In the above statement lies the reason Green filed suit against an overweening federal government which told him, his inner light of Christian conscience or no, that Hobby Lobby had to provide its employees with insurance that included the abortifacient, “the morning after pill.”
Green balked, taking a public stance against the Patient Protection and Affordable Care Act and filing a lawsuit against the United States that stated, "The Green family's religious beliefs forbid them from participating in, providing access to, paying for, training others to engage in, or otherwise supporting abortion-causing drugs and devices."
Hobby Lobby argued that the Free Exercise Clause of the First Amendment to the United States Constitution and the Religious Freedom Restoration Act were safeguards allowing the protection of their religious beliefs.
The fierce controversy that rose because of Green’s refusal to capitulate to the demands of the Left saw Green and Hobby Lobby vilified and castigated in ways the humble Bancrofts never could have imagined.
Even the decision of SCOTUS concerning the ACA’s insurance mandate has not stopped the Left from targeting Hobby Lobby.
The latest suit against the company concerns the “rights” of a biological male transgender going by the name of Meggan Sommerville. Sommerville wants to use the women's restroom at work. Hobby Lobby requires that he/she use the men's restroom until completing sex reassignment surgery. Sommerville has sued, citing discrimination, as his/her inner light has determined he/she is female.
As the new case reveals, the Quaker concept of the inner light has for radical liberals come to mean that only those on the extreme Left have an inner light that is infallible. It follows the State is to be the enforcer of that infallible knowledge of the rightness of the latest tenets of the liberal agenda, Christian or other consciences be damned.
For the Left, if Hobby Lobby or any other business run according to religious principles -- Chick Fil-A comes to mind -- opposes liberal dictates, it does not deserve the right to exist. It has no right to practice a faith diametrically opposed to current Leftist doctrines. Therefore, it should be trampled into the dust.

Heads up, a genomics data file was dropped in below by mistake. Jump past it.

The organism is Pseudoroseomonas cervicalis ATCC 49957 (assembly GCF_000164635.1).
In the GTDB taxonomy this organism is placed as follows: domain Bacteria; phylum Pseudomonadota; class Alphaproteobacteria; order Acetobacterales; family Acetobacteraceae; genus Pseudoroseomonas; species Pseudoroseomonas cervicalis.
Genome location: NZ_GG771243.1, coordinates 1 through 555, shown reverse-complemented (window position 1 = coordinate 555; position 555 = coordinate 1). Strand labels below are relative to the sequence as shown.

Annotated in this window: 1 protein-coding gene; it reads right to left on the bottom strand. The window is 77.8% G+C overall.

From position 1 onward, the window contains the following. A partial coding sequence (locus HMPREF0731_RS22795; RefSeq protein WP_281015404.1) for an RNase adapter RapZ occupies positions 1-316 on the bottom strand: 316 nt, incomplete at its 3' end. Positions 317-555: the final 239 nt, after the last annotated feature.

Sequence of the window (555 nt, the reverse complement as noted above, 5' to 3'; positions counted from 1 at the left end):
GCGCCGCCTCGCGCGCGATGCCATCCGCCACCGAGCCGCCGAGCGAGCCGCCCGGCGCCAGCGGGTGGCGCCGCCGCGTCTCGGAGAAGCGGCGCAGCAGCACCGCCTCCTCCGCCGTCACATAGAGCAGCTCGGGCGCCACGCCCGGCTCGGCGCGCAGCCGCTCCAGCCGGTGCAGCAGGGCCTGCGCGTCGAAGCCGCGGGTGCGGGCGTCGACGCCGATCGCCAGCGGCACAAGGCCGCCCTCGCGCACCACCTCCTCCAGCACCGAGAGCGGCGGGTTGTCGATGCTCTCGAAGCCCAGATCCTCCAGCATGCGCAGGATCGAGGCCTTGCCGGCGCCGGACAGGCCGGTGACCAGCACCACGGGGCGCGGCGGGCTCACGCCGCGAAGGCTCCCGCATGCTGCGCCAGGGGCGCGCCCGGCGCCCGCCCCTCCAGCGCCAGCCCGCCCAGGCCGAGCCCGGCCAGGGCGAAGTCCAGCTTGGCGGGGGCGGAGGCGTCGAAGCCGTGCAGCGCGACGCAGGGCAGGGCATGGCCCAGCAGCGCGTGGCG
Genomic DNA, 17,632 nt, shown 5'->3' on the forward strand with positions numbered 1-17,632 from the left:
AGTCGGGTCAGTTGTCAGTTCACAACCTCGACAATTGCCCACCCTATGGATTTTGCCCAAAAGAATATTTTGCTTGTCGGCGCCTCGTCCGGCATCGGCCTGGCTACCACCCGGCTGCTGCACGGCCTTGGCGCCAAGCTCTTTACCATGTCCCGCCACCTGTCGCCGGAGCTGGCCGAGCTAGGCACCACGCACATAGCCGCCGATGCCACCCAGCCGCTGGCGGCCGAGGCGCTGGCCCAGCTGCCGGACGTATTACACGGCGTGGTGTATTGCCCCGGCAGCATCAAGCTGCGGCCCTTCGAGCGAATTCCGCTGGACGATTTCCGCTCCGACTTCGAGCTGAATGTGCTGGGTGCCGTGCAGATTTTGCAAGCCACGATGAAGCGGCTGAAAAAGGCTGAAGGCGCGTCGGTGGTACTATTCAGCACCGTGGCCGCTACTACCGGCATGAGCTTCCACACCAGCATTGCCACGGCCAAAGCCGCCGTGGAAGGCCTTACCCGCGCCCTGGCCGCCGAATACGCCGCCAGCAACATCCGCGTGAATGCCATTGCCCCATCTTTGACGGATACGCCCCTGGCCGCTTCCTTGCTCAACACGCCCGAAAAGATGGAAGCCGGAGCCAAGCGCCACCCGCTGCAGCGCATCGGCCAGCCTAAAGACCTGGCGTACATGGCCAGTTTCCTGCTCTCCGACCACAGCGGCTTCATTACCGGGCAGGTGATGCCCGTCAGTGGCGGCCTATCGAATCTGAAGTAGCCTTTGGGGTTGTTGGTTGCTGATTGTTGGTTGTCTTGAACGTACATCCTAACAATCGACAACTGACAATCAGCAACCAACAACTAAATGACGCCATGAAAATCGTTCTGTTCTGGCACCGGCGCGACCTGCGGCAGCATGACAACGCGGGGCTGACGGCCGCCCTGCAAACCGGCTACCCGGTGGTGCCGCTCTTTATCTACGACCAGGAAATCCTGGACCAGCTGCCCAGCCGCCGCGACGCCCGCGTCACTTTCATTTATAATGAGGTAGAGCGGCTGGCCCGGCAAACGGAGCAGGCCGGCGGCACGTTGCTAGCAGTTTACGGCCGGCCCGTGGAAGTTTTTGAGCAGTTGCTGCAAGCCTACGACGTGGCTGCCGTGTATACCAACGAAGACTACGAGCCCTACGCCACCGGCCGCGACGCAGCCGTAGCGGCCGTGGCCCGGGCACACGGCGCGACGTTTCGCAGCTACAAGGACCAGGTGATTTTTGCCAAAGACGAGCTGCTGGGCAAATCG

One cannot help but suspect the reason the Left continues to attempt Green’s and Hobby Lobby’s destruction is because of Green’s financial support of evangelical Christian institutions. Take down Green, and the entire evangelical community would feel the repercussions.
The vast majority of Christians, along with believers in other faiths, believe the state must accede to a transcendent moral order that overarches and informs the state -- not vice versa. The U.S Constitution acknowledges and reinforces the divinely given right to live out life in every sphere as one’s faith dictates.
Christians and others must demand their civic rights to run their businesses, train and educate their children, and to live out and practice their faith in the home, church and society at large without interference by what is an increasingly persecutory state.
Otherwise, they and others of differing faith traditions will find themselves having the “freedom” to practice their faith within church walls only -- not within society at large. Liberals increasingly insist that once people of faith are outside sanctuary walls or the privacy of their homes, liberals should dictate how their lives are to be lived.
Such religious “freedom” is readily available even in authoritarian countries such as Saudi Arabia.
It certainly is not the freedom liberty loving Americans would want or choose.
Kevin Wade is Delaware’s Republican candidate for the U.S. Senate. He is running against Senator Chris Coons. Mr. Wade can be reached at firstname.lastname@example.org
Fay Voshell is a frequent contributor to American Thinker and many other online publications. She may be reached at email@example.com.